David Hughes doesn't agree. He owns two undeveloped lots on which he wants to build duplexes. "Building a four-bedroom duplex is the only economically feasible way I could do it," he says. A three-person occupancy definitely cuts into his investment.
Ivar Mawyer owns rental property near the university. Even the current four-person limit has discouraged him from buying one property off 14th Street because the rent would be too expensive. He echoes Hughes: "It wasn't economically feasible."
And then there are economics from the student point of view. Natalie Bucheimer's rent went up by approximately $100 when the City forced her fifth roommate to move out. "Now we have to split the bills four ways instead of five," she says.
Richard Spurzem at Neighborhood Properties says the limit reduces housing options while increasing the cost for lower-income tenants. "If you rent a place for $1,000 and split it four ways, obviously it's going to cost more if it's only split three ways."
Spurzem says he's concerned about the loss of property rights, and he questions City wisdom. "It's bizarre they keep doing this and wonder about affordable housing," he says.
Spurzem also points out that restrictions on the number of unrelated adults living in a residence have been used to target minorities such as Hispanics or gays.
Presumably, the new law would allow two married couples to share a house. But not if two couples who are "unrelated."
"What if two gay couples are sharing a house?" Spurzem asks.
The ACLU's Kent Willis brings up the same concern. He has opposed such restrictions in Fairfax and Loudoun, counties with large populations of Asian and Hispanic immigrants.
He also notes that the Fair Housing Act prohibits restrictions on the number of disabled adults living together in group homes.
However, while race, nationality, and disabilities are protected against discrimination, "students are not a protected class," says Willis.
"Ultimately the issue is the First Amendment right of free association," he says. "The government needs to show why it's doing it and why it's justified. This is the sort of thing often challenged."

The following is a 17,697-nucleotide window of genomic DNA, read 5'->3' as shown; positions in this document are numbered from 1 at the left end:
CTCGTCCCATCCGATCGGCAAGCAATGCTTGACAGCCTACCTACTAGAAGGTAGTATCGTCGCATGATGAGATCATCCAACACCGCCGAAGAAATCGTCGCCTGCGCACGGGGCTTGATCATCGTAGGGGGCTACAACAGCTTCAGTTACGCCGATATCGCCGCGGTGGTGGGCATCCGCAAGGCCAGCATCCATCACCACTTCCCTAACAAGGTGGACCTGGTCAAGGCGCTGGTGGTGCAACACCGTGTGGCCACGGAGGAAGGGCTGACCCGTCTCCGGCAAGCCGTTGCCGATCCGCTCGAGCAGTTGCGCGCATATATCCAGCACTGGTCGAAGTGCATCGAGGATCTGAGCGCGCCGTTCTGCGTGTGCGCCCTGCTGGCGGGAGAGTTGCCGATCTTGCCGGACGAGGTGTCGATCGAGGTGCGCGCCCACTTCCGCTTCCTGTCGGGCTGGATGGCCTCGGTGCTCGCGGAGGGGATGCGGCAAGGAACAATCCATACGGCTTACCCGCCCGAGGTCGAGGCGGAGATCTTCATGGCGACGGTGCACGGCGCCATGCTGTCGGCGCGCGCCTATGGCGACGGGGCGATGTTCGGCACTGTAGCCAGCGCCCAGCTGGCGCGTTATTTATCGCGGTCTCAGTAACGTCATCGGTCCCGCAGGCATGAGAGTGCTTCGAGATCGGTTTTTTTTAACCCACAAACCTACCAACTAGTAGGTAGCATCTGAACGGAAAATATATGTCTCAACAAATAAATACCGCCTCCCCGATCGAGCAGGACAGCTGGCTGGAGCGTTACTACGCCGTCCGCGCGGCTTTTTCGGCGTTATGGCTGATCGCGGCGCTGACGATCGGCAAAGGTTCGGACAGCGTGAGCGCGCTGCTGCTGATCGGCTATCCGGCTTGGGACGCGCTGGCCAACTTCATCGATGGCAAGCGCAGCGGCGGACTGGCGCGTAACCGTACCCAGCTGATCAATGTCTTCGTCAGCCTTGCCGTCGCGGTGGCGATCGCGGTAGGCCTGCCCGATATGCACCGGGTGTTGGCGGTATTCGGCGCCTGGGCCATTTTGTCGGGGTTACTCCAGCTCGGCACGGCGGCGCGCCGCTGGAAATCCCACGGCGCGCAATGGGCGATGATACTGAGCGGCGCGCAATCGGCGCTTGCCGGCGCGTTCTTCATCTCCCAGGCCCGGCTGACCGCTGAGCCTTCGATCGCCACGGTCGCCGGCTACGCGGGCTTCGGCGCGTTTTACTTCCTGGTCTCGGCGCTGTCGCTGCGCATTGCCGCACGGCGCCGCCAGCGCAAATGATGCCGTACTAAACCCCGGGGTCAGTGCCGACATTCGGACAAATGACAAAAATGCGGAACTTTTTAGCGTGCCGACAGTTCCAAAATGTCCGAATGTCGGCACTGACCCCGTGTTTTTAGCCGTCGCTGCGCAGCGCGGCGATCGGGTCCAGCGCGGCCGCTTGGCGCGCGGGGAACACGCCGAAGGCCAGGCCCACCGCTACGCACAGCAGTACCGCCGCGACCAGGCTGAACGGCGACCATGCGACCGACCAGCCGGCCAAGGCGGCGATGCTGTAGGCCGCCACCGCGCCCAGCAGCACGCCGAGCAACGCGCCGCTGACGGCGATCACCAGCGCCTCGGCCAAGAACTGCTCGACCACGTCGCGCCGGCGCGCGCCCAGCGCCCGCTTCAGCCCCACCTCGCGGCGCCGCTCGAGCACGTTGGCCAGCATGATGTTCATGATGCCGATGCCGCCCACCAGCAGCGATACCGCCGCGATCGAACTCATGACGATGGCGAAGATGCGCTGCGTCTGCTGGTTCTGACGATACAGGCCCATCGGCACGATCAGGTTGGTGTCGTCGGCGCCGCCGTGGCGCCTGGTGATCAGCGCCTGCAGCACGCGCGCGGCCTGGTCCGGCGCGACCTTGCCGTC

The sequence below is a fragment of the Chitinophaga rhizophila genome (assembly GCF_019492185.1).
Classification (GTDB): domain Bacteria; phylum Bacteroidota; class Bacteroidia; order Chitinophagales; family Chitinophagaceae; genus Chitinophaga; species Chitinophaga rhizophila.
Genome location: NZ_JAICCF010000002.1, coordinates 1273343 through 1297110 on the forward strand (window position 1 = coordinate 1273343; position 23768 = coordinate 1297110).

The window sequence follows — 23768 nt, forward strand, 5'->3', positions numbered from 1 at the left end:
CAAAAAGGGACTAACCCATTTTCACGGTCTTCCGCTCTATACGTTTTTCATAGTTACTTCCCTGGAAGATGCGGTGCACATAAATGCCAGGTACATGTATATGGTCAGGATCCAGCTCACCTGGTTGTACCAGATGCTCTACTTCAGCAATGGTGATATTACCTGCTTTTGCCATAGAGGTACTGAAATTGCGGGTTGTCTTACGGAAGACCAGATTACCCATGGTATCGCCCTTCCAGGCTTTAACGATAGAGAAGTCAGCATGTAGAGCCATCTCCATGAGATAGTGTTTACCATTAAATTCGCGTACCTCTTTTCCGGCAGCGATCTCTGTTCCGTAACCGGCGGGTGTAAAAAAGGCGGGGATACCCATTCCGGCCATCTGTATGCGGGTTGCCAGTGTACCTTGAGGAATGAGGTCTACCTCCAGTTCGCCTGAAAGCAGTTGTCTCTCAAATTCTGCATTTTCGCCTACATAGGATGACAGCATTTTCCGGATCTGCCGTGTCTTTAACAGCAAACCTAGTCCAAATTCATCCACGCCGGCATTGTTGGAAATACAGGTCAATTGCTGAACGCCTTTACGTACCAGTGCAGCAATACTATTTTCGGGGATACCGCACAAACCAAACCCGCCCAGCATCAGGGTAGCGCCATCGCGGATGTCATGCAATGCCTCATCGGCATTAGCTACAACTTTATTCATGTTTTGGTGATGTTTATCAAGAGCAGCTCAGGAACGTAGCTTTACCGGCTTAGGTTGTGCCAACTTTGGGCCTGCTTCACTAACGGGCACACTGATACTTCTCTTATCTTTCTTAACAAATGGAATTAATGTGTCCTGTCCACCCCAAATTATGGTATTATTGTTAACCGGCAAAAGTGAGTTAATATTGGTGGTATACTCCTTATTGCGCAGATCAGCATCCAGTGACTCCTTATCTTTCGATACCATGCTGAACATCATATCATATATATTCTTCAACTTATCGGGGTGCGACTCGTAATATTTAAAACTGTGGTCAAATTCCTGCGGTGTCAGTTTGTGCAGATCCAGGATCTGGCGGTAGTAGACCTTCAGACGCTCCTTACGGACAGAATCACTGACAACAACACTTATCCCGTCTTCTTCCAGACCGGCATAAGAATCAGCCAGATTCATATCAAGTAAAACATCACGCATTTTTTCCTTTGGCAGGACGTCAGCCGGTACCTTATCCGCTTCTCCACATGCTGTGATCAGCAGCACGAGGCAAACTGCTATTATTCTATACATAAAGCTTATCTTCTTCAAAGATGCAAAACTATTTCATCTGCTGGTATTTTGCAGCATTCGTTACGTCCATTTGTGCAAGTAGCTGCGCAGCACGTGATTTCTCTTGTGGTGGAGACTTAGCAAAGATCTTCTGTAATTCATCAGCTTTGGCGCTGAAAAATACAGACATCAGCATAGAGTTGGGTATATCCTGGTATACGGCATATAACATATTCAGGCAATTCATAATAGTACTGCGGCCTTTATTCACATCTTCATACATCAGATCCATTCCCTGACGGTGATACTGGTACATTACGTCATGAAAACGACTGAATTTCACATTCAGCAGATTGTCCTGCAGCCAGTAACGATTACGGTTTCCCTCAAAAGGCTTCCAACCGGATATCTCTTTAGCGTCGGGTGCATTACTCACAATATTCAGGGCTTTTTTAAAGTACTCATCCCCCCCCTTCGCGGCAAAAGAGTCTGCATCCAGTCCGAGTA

Despite the challenges, the trend is sweeping college towns across the country as residents resist having their neighborhoods turn into so-called "student ghettos."
Charlottesville would join Boulder, Colorado, and Tuscaloosa, Alabama, if it bans cohabitation by more than three unrelated adults. In 1999, East Lansing, Michigan, home of Michigan State University, limited the number of unrelated adults in newly licensed rentals to two.
(Tuscaloosa, in its crackdown on University of Alabama student slums, is also banning indoor furniture outdoors things like sofas on front porches– and is considering a ban on parking in front yards, USA Today reports.)
City Councilor Kevin Lynch hasn't entirely bought into the proposed limit of three adults. He cites fond memories from his undergrad days of landlady Tommy Goss, who rented out three rooms in her house.
"I think there's a difference between owner-occupied rentals versus renting a house to four college students," he says.
"And I'd ask older residents on fixed incomes whether this would be an attractive option for additional income," he adds.
A landlord, Lynch says he's not worried about loss of property rights.
"Anybody currently renting to four people can get nonconforming use," he says. "We're not taking anything away, just trying to discourage conversion of existing houses."
Lynch has larger concerns about whether the high-density university zones will create an incentive to knock down old homes without historic designations. "I'm not sure this ordinance is ready for prime time," he says.